I began taking prerequisite courses for the nursing program this past semester. I took Anatomy & Physiology I and Chemistry (together!) and it was a tougher transition than I expected. Sociology definitely has a different vibe from what nursing offers, and I had not taken a science course since my senior year of high school. Sociology consisted of more reading and thinking about everything outside the box, the norms of society, etc. These science classes required hours, even days of studying, many all-nighters, gathering and remembering tons of information, etc. But I persevered! And you will too.

Transition in general is not easy—earning your spot in the nursing program will be hard. You will have sleepless nights and plenty of tears, but don’t worry! The Mount has plenty of people to help you succeed! So far, from my experience, I have a few recommendations on how you can succeed in your transition:

  • Don’t procrastinate! It will get difficult if you leave things to the last minute.
  • Study ahead of time! I always start reviewing my notes a week before my exam. These courses require students to know a lot of information and studying the night before is not ideal.
  • Create your own study schedule and stick with it! Having a schedule will hold you accountable to review and prepare on your own time out of classes.

What happens if I don’t do so hot or fail one of my courses?

If you fail one of your prerequisites or one of your nursing classes, fear not—there is still a chance for you to catch up! However, the College does follow a strict academic review policy, which states the following:

“Nursing students must achieve a grade of C+ or better in all required science and nursing courses. Nursing students may repeat only one nursing course or required science course. Nursing students who are unsuccessful in any two nursing or required science courses are ineligible to continue in the nursing program. Any two withdrawals in nursing or required science courses (whether from the same or different courses) equate to one failure for purposes of the progression requirement, above. Exceptions to this rule will only be made for medical withdrawals, for which appropriate documentation is required.”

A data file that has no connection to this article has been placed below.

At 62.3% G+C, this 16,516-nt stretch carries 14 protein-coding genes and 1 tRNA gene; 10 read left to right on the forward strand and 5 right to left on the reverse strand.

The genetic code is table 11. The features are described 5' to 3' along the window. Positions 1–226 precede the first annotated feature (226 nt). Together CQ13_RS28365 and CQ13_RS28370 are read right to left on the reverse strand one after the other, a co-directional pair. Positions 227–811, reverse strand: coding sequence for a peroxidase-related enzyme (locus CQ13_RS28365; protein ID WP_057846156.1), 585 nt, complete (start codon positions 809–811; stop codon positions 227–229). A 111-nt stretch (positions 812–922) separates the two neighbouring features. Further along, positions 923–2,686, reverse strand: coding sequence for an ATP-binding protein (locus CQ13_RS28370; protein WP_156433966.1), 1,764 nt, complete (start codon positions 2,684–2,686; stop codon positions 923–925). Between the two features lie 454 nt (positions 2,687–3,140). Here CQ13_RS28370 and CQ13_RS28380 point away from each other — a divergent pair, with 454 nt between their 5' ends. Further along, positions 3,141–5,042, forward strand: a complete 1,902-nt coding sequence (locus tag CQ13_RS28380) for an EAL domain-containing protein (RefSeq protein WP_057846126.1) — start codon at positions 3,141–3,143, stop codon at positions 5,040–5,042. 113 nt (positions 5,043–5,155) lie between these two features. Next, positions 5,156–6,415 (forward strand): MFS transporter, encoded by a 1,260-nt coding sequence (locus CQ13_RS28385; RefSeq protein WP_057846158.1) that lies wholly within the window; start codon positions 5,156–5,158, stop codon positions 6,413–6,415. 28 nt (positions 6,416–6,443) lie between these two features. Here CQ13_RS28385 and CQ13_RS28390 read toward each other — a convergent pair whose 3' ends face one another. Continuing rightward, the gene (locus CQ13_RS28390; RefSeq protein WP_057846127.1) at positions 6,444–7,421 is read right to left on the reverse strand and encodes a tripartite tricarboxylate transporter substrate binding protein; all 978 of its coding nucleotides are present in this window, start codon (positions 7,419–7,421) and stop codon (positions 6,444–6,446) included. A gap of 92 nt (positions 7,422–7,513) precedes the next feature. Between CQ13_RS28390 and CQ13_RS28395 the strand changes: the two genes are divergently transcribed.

For further questions or concerns, read more about the College’s Nursing Degree Policies.

Take a few deep breaths. You’re going to do fine.

Another question that might be circling around in your brain is: “Is nursing as hard as people make it seem?” When I’m giving tours in the Office of Admission or spending time with future ’Phins who visit our campus, I always remind them that college is not difficult unless you let it become difficult. The mind is a powerful thing, but it’s important to keep yourself in control of your studies. Nursing is doable, however, it requires your full, 100% dedication to it. Studying for exams and quizzes is something you cannot brush off or leave for the last minute.

Time management will be your best friend all throughout college, but especially during your four years at the Mount and as you begin your nursing classes. As I continue to transition into the Nursing program and progress forward, my ultimate career goal is to be a postpartum nurse. This is a nurse who works directly with new mothers and their children to help educate and assist with physical and emotional needs during the postpartum period. In the hospital setting, these nurses have a role to care for the newborns as well.

I’d love to be in that setting because I feel like childbirth itself and what mothers go through physically, mentally, and emotionally is not talked about enough and not taken seriously. Research has shown that women of color are more at risk of having postpartum depression. Being a Hispanic raised in Dyckman, N.Y., coming from a low-income family, I long to become this type of nurse for these women and their babies. Many families that fall under the same category I fall under do not get the same treatment and I hope I, with other future nurses, become the change they need!

You can do it!
I hope I answered all your questions about transitioning into the nursing program and how your four years will be spent here at the College of Mount Saint Vincent! Consider this your guide into the program and remember you will get through nursing school! If you want to reach out, feel free to email me at

Best of luck to all of you and, once again, congratulations on your acceptance to the Mount!

—Ashley Pagan ’23, nursing major